FDM allocates portions of bandwidth to each circuit in the link. According to the Nquist equation, this would propotionally divide the data rate among the circuits. Now with TDM time slots are allocated to each circuit, but for each time slot allocated, a circuits gets the whole bandwidth of the link. Then is the data rate divided or a circuit is able to utilise the whole data rate of the link?enter image description here


The bandwidth is measured in how many bits-per-second you can send on the link. FDM will allow simultaneously sending that many bits in aggregate by dividing the frequency into sub-frequencies, each with a smaller bandwidth (think cable television that simultaneously sends all the channels across a link on different frequencies, each only taking a small part of the total link bandwidth).

TDM, on the other hand, can only send one virtual circuit at a time, so it allocates a certain time period to each virtual circuit. For example, a 10 Mbps TDM circuit with 10 virtual circuits would allocate 1/10 of a second to each virtual circuit, allowing each virtual circuit to send 1 Mb each second. The hosts could serialize the bits onto the wire at the full 10 Mbps, but only for 1/10 of a second during each second.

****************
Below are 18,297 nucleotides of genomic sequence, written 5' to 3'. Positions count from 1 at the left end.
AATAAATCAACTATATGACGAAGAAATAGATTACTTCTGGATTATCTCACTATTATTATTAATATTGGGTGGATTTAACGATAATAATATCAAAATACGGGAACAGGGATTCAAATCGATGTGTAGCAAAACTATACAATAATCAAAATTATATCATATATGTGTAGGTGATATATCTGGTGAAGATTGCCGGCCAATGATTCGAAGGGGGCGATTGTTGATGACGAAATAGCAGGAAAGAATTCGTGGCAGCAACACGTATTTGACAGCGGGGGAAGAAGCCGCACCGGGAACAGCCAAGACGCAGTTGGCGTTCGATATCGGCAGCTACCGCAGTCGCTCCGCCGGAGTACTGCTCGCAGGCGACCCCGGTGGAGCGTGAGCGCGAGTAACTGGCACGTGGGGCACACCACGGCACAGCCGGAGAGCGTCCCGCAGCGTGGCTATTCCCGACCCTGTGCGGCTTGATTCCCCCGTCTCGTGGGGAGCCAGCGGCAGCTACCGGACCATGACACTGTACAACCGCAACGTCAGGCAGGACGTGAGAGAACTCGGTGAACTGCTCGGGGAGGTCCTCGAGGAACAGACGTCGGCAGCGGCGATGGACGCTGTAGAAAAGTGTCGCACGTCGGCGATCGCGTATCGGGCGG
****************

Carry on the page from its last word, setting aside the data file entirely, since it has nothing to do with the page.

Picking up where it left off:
• Thus, link data rate is divided among circuits in both FDM and TDM? Jul 23 '18 at 0:05
  • Either way only gives each virtual circuit a part of the total available physical circuit bandwidth. If the answer answered your question, please accept it so that the question doesn't keep popping up forever, looking for an answer.
    – Ron Maupin
    Jul 23 '18 at 0:08

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